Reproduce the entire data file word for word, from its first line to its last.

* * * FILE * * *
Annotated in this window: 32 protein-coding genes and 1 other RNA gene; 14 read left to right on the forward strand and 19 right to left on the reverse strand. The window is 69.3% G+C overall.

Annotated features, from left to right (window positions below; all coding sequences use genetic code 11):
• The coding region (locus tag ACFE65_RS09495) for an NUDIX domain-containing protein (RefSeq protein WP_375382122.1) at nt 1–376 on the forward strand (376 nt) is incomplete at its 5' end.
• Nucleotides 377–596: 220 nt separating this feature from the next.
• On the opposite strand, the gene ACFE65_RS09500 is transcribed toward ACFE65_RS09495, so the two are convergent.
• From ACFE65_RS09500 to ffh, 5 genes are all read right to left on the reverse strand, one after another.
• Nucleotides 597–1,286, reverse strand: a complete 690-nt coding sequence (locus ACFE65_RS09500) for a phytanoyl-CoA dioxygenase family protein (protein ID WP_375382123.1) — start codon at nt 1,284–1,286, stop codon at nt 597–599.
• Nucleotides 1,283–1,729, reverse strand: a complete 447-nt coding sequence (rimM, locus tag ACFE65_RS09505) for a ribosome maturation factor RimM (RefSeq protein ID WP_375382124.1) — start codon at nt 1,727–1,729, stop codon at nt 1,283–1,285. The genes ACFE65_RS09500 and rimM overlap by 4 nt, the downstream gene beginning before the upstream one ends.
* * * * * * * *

Annotated in this window: 32 protein-coding genes and 1 other RNA gene; 14 read left to right on the forward strand and 19 right to left on the reverse strand. The window is 69.3% G+C overall.

Annotated features, from left to right (window positions below; all coding sequences use genetic code 11):
• The coding region (locus tag ACFE65_RS09495) for an NUDIX domain-containing protein (RefSeq protein WP_375382122.1) at nt 1–376 on the forward strand (376 nt) is incomplete at its 5' end.
• Nucleotides 377–596: 220 nt separating this feature from the next.
• On the opposite strand, the gene ACFE65_RS09500 is transcribed toward ACFE65_RS09495, so the two are convergent.
• From ACFE65_RS09500 to ffh, 5 genes are all read right to left on the reverse strand, one after another.
• Nucleotides 597–1,286, reverse strand: a complete 690-nt coding sequence (locus ACFE65_RS09500) for a phytanoyl-CoA dioxygenase family protein (protein ID WP_375382123.1) — start codon at nt 1,284–1,286, stop codon at nt 597–599.
• Nucleotides 1,283–1,729, reverse strand: a complete 447-nt coding sequence (rimM, locus tag ACFE65_RS09505) for a ribosome maturation factor RimM (RefSeq protein ID WP_375382124.1) — start codon at nt 1,727–1,729, stop codon at nt 1,283–1,285. The genes ACFE65_RS09500 and rimM overlap by 4 nt, the downstream gene beginning before the upstream one ends.